What is a supernova?
Supernovae are huge explosions with the potential to sterilize or even destroy entire planets. They occur when a large star reaches the end of its life, and the resulting explosion can light up nearby skies for months. Without actually seeing a supernova, scientists are able to discover that it may have occurred through the great blast of chemicals released by the explosions. These chemicals are thrown outward and can form concentrations of isotopes in places like the earth’s crust.
Scientists have long pondered the idea that a supernova has occurred in the vicinity of Earth due to the concentration of an iron isotope known as 60Fe. This isotope is produced by supernovae, but scientists have never been sure that 60Fe actually came from such an explosion, because 60Fe can also be produced by the Asymptomatic Giant Branch stars. With the discovery of 53Mn isotopes in ferromanganese crust samples on Earth, scientists also discovered 60Fe, and unlike 60Fe, 53Mn cannot be produced by AGB stars. This is why Korschinek’s team believes that a supernova explosion produced both isotopes.
“A feasible way to detect 53Mn in terrestrial reservoirs is, as in the case of the 60Fe discovery, by direct counting of atoms using accelerator mass spectrometry (AMS),” said Korschinek.
Korschinek’s team used AMS to detect 53Mn in ferromanganese crust samples as AMS helped locate this isotope among other very similar isotopes such as 55Mn, which is more common in the beginning as it is the only natural “manganese isotope” “. When the scientists discovered 53Mn, they realized that it was also very abundant in concentration. This led the team to further believe it was the work of a supernova explosion that occurred about 2.5 million years ago.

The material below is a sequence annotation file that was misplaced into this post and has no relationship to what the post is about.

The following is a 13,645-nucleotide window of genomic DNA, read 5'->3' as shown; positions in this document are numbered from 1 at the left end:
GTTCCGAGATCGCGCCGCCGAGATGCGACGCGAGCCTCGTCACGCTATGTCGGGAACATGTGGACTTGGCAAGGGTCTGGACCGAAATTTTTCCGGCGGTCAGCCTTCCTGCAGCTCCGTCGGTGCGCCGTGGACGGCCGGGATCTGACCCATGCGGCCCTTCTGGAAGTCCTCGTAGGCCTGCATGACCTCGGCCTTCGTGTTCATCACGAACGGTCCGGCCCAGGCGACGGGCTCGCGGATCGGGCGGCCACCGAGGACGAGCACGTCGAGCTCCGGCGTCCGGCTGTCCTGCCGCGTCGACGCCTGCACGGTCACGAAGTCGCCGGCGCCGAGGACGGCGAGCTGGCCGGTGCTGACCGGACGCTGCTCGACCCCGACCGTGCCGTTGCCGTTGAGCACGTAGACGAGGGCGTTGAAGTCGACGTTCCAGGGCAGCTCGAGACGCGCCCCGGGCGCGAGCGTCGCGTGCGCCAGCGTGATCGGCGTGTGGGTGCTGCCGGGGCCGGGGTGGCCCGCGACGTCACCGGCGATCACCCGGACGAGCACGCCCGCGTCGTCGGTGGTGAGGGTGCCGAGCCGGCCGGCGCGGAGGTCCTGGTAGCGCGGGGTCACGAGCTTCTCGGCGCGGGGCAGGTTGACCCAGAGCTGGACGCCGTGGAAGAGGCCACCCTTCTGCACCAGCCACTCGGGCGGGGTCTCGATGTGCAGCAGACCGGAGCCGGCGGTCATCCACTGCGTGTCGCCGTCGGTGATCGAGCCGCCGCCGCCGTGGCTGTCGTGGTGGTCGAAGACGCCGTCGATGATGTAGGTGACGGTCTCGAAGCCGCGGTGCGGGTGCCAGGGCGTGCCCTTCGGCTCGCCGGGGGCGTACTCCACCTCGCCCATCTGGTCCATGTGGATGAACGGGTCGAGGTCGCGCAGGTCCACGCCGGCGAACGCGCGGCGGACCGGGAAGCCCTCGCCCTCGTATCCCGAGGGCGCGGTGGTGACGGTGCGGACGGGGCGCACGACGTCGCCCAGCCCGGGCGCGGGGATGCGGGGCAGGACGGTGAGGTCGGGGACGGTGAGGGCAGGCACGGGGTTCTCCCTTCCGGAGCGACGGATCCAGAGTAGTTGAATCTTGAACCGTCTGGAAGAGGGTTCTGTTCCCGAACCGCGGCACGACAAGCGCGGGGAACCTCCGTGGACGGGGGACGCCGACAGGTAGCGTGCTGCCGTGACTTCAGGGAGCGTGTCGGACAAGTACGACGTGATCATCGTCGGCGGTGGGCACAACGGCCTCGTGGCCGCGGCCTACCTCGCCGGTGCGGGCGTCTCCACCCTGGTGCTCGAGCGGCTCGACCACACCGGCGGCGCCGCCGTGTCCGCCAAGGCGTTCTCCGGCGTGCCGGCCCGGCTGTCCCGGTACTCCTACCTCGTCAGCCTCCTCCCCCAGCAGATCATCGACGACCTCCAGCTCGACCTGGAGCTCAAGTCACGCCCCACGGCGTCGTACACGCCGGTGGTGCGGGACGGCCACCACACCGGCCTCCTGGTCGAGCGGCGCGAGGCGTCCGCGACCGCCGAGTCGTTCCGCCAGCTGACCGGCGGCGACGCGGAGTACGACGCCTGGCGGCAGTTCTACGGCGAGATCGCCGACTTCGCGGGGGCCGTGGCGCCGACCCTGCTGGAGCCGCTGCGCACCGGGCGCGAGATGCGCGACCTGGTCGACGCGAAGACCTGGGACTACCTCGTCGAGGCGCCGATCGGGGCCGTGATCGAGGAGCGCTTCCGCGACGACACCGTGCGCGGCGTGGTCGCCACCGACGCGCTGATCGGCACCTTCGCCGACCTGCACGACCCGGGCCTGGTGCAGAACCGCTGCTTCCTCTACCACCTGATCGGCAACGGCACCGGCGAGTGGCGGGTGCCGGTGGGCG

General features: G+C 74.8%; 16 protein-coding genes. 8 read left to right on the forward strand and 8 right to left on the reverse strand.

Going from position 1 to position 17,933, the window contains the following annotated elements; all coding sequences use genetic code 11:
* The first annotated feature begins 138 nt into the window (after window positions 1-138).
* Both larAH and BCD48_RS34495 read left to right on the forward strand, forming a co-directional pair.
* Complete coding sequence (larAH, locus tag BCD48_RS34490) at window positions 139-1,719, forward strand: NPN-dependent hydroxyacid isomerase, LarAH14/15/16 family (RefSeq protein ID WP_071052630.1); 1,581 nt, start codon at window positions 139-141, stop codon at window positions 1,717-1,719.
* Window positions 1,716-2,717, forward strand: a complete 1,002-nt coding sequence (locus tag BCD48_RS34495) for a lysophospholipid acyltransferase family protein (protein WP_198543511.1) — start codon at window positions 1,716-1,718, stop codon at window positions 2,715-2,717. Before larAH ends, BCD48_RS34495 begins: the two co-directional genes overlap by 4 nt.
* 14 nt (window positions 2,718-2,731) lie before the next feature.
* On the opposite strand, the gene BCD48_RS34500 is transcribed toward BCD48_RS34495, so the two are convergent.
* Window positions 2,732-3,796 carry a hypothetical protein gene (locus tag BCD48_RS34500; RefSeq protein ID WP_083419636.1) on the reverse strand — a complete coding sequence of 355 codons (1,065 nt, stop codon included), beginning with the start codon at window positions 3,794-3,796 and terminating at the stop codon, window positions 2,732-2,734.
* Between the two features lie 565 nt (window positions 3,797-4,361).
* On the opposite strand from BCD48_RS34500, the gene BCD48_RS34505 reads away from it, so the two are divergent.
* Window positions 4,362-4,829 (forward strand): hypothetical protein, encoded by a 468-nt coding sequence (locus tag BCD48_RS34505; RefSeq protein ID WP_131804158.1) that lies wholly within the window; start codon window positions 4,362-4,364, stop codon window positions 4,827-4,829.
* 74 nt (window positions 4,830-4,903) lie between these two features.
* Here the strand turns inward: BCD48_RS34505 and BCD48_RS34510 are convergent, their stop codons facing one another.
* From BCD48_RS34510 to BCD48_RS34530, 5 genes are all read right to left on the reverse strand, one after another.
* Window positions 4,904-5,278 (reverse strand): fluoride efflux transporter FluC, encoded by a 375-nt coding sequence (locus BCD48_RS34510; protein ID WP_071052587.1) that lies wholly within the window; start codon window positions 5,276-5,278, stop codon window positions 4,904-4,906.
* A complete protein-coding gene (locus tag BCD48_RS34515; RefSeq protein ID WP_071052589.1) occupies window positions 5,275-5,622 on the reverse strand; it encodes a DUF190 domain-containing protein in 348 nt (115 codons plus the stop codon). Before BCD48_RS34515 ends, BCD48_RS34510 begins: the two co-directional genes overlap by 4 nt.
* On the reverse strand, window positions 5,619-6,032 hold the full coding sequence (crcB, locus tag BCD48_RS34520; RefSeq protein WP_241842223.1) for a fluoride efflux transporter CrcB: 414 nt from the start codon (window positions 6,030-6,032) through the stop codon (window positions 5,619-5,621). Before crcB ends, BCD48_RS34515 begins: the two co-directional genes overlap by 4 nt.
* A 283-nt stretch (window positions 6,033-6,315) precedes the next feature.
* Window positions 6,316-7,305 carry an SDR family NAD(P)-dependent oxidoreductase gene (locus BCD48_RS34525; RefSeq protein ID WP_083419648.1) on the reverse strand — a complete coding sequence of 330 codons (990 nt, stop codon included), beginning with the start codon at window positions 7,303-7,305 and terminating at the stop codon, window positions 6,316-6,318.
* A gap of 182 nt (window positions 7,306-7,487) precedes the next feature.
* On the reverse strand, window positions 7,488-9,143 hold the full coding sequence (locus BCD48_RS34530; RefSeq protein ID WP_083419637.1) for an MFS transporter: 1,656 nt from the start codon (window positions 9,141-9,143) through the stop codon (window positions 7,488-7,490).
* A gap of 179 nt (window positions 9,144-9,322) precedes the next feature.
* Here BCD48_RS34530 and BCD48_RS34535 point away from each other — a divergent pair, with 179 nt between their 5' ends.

“This is an ultra-trace investigative analysis,” Korschinek said. “We’re just talking about a few atoms here. But the accelerator’s mass spectrometry is so sensitive that it even allows us to calculate from our measurements that the star that exploded must have been 11 to 25 times the size of the sun.”
Did the supernova impact Earth?
The supernova explosion was too far away to cause some sort of mass extinction for Earth, according to the team, but it likely caused a change in climate due to a shower of cosmic rays.
“However, this can lead to more cloud formation,” said research paper co-author Thomas Faestermann. “Perhaps there is a connection with the Pleistocene epoch, the period of the ice ages, which began 2.6 million years ago.”
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Some researchers believe the supernova may have led to a partial extinction known as the extinction of the Pliocene marine megafauna, while others believe that a supernova like this may have triggered humanity’s conversion to bipedalism, according to Universe Today. The effects of supernova life here on Earth are still a matter of debate, but this new 53Mn discovery provides even stronger evidence that a massive supernova explosion occurred in the vicinity of Earth 2.5 million years ago. We hope that the Earth will survive the next, whenever it can happen.
If you’re looking for more science stories, read the newly discovered closest black hole to Earth and then check out this story about how Earth could cause the Moon to rust. For something odd, read about the possible signs of life discovered on Venus dating back to 1978 and then take a look at this story where scientists claim they have evidence of a parallel universe where time runs backwards.
Wesley LeBlanc is a freelance news writer and guide creator for IGN. You can follow it Twitter @LeBlancWes.